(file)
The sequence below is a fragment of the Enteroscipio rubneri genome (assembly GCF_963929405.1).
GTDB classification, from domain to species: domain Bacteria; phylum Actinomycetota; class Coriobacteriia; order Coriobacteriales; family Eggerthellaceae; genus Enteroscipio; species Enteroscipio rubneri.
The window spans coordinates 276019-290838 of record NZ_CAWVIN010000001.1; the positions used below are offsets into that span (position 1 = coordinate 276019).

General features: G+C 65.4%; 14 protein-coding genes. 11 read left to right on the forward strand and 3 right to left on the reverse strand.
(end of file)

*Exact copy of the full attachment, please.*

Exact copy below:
The sequence below is a fragment of the Enteroscipio rubneri genome (assembly GCF_963929405.1).
GTDB classification, from domain to species: domain Bacteria; phylum Actinomycetota; class Coriobacteriia; order Coriobacteriales; family Eggerthellaceae; genus Enteroscipio; species Enteroscipio rubneri.
The window spans coordinates 276019-290838 of record NZ_CAWVIN010000001.1; the positions used below are offsets into that span (position 1 = coordinate 276019).

General features: G+C 65.4%; 14 protein-coding genes. 11 read left to right on the forward strand and 3 right to left on the reverse strand.